Vlad harboured no grudges towards the family. Likewise, his reputation in their eyes had grown to the point where each party considered the other as friends. Particularly Franz, who Vlad wrote to and received letters from for many years thereafter.
In the final year of the war, Vlad attempted to cross from East to West Germany with a group of other displaced people. They were stopped at a border checkpoint, where Nazi fortifications prevented them from continuing their journey. Barbed wire prevented climbing and armed guards stood at the gate and on top of the border wall, shooting on sight anyone attempting to break through the blockade. Even at night, huge spotlights scanned for any would-be escapees.
The group stayed hidden near the gate, observing the guards’ daily routine. One guard in particular stood out to him, a “hideous large woman with a machine gun, barking dreadful orders” strutting back and forth atop the wall. He further described, “Oh, that ugly, yelling woman! I was glad it was night!” He had seen her shoot people attempting to force their way past the gate. There was never a moment the checkpoint went unguarded as guards stood at the post in shifts.
One night, Vlad recalled what he could only describe as a miracle. The group had been praying for an opportunity to pass through the blockade and were quietly singing hymns. Suddenly, they noticed that no-one was guarding the gate or manning the wall. The group seized the opportunity and, holding hands, carefully passed the blockade.
Between 1945 and 1948, he spent time in West Germany learning English and some French in addition to German, Polish, Russian and his native Ukrainian. He was also baptised during this time, as he had never gotten the chance throughout his childhood or during the war. In 1947, he worked at a printing press in Munich. In 1948, he obtained a certificate for immigration to England.
Once in England, he worked as a wardsman at the Watford and District Peace Memorial Hospital, built as a memorial to peace in the wake of both World Wars. He also joined the Watford Seventh-day Adventist Church. After working in England for two years, he decided to emigrate to Australia after hearing positive reports from friends. He appealed to Australia House to obtain a visa, and eventually succeeded with the assistance of the French embassy.
In November 1951, Vlad finally left England. He crossed through a storm on the English Channel and landed in northern France, catching a train to Paris. In Paris, he attended the 1951 Seventh-day Adventist Youth Congress as an English delegate. After the event, he again took the train to Marseille, where he boarded a ship.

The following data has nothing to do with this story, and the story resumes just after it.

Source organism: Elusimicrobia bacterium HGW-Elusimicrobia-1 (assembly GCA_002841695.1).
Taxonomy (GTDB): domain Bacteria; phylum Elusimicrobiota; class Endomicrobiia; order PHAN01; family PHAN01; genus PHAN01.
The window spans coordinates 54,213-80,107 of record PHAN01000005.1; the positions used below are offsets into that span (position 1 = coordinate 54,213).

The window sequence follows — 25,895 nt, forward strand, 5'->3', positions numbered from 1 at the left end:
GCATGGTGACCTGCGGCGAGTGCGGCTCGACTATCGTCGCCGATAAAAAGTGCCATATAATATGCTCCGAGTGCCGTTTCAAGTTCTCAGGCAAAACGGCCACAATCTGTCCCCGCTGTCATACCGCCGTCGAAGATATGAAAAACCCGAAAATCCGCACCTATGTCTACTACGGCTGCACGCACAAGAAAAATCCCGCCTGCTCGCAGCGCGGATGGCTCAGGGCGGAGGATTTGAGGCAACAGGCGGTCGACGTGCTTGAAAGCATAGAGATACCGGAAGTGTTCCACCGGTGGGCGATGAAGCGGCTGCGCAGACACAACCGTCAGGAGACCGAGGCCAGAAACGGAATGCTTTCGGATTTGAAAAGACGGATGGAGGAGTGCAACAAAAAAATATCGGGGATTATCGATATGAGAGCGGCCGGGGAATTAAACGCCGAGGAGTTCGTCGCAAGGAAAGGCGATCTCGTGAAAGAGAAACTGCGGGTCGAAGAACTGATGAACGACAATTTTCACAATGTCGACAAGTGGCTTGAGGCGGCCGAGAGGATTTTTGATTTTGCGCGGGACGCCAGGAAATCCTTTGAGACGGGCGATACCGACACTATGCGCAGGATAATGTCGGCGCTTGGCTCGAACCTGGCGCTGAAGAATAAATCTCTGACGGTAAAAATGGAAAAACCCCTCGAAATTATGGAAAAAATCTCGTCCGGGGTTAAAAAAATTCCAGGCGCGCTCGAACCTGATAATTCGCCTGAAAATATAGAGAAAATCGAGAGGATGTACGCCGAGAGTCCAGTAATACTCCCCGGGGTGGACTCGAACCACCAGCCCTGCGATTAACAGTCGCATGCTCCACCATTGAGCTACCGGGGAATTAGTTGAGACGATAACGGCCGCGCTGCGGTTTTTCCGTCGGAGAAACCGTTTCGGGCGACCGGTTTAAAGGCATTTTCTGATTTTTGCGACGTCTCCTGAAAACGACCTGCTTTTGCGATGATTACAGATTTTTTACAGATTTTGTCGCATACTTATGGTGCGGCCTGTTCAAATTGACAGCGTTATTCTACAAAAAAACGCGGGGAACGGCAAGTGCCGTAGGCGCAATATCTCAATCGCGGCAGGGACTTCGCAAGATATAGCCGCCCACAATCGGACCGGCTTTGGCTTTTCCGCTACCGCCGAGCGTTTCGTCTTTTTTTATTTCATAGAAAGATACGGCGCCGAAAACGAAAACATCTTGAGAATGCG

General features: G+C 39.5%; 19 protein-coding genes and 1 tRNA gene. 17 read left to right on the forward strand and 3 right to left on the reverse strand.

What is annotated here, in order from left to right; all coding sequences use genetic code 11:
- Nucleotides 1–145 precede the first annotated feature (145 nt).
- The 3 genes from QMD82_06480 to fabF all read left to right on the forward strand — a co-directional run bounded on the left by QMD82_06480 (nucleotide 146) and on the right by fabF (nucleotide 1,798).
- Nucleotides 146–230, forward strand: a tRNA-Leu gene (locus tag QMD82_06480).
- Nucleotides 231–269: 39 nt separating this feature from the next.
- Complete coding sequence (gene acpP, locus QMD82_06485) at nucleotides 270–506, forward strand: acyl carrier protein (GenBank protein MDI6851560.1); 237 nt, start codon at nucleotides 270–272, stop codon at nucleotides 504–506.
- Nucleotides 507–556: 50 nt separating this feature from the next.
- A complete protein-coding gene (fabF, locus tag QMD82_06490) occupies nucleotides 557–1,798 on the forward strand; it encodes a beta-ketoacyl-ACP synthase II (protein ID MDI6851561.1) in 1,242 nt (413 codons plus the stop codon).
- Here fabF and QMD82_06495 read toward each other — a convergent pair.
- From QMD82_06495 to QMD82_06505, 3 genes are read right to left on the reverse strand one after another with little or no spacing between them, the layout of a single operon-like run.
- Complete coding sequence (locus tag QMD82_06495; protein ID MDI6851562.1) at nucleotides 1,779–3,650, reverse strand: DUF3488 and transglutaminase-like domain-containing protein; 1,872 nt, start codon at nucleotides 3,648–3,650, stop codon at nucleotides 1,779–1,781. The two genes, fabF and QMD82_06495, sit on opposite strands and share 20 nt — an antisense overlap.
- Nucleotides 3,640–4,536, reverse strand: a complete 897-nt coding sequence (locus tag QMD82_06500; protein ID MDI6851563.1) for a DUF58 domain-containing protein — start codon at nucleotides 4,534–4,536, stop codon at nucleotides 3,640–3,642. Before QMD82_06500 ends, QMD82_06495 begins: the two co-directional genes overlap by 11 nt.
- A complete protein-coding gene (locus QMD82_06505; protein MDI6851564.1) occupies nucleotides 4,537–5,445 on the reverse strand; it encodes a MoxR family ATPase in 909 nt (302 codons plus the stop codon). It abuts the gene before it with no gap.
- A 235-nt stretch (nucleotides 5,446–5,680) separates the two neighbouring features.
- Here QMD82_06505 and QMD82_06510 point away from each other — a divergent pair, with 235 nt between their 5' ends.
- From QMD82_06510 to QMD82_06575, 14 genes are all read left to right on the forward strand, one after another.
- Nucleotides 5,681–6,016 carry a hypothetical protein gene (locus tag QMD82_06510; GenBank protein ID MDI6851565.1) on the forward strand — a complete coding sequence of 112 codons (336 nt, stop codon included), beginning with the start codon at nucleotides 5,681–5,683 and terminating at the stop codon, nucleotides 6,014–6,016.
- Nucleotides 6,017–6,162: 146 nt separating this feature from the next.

The ship travelled through the Strait of Gibraltar and crossed the Atlantic, docking briefly at the island of Curaçao in the Caribbean. It then sailed into Puerto de Cristóbal in Colón, Panama, for three nights. The voyage resumed through the Panama Canal into the Pacific, where stops were made in Papeete, French Polynesia, then Vanuatu and finally New Caledonia.
From New Caledonia, Vlad flew for the first time on a Qantas jet to Sydney. He arrived in Australia on January 13, 1952. In Australia, he briefly lived and worked in Victoria, first for the Sanitarium Health Food Company’s Warburton branch, then at a hospital in Melbourne. Following this he moved to Cremorne, Sydney, and again worked for Sanitarium at their Lewisham branch. It was here that he met Ivy Smith, my grandmother. This was when he anglicised his name to Vlad Malley. Vlad and Ivy were married at Woy Woy Seventh-day Adventist Church and lived in Epping. Later, they moved to Hornsby, then Mount Colah.
Given everything that he experienced, it is no wonder that Vlad’s favourite hymn was “Great Is Thy Faithfulness” and that one of his most cherished Bible verses was Psalm 55:22, which in the King James Version reads, “Cast thy burden upon the Lord and He shall sustain thee. He shall never suffer the righteous to be moved.”
Despite the hardship of his life, my grandpa remained an honest and humble worker in all his endeavours. I saw for myself how hard he worked for his family. What amazes me was his focus on God, his appreciation for simple blessings and his kindness. I’m glad that God spared my grandpa throughout the war, and I’m glad that I can reflect on his story and example today. I hope that I too can practice my beliefs and values as he did, whether through hardship or peace.
Ryan Greenland is a digital press operator and history buff living in Sydney, Australia.